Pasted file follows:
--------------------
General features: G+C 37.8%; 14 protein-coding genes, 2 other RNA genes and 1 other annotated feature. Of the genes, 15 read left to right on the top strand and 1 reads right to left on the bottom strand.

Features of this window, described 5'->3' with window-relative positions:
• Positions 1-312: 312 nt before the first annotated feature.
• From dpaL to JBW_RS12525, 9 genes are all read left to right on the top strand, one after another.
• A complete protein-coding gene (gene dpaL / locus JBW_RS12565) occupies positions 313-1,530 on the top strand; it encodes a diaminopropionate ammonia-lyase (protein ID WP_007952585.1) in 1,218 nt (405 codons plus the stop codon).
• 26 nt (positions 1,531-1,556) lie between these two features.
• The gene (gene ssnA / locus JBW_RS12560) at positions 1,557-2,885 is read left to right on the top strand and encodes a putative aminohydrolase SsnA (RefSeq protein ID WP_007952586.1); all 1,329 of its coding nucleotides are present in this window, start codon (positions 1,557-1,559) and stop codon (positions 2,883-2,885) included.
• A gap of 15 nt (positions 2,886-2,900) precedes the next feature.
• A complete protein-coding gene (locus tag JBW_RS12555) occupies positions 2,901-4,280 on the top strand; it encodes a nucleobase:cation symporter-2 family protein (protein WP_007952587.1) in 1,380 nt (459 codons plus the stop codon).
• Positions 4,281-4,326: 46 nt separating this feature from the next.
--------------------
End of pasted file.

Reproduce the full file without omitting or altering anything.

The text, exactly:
General features: G+C 37.8%; 14 protein-coding genes, 2 other RNA genes and 1 other annotated feature. Of the genes, 15 read left to right on the top strand and 1 reads right to left on the bottom strand.

Features of this window, described 5'->3' with window-relative positions:
• Positions 1-312: 312 nt before the first annotated feature.
• From dpaL to JBW_RS12525, 9 genes are all read left to right on the top strand, one after another.
• A complete protein-coding gene (gene dpaL / locus JBW_RS12565) occupies positions 313-1,530 on the top strand; it encodes a diaminopropionate ammonia-lyase (protein ID WP_007952585.1) in 1,218 nt (405 codons plus the stop codon).
• 26 nt (positions 1,531-1,556) lie between these two features.
• The gene (gene ssnA / locus JBW_RS12560) at positions 1,557-2,885 is read left to right on the top strand and encodes a putative aminohydrolase SsnA (RefSeq protein ID WP_007952586.1); all 1,329 of its coding nucleotides are present in this window, start codon (positions 1,557-1,559) and stop codon (positions 2,883-2,885) included.
• A gap of 15 nt (positions 2,886-2,900) precedes the next feature.
• A complete protein-coding gene (locus tag JBW_RS12555) occupies positions 2,901-4,280 on the top strand; it encodes a nucleobase:cation symporter-2 family protein (protein WP_007952587.1) in 1,380 nt (459 codons plus the stop codon).
• Positions 4,281-4,326: 46 nt separating this feature from the next.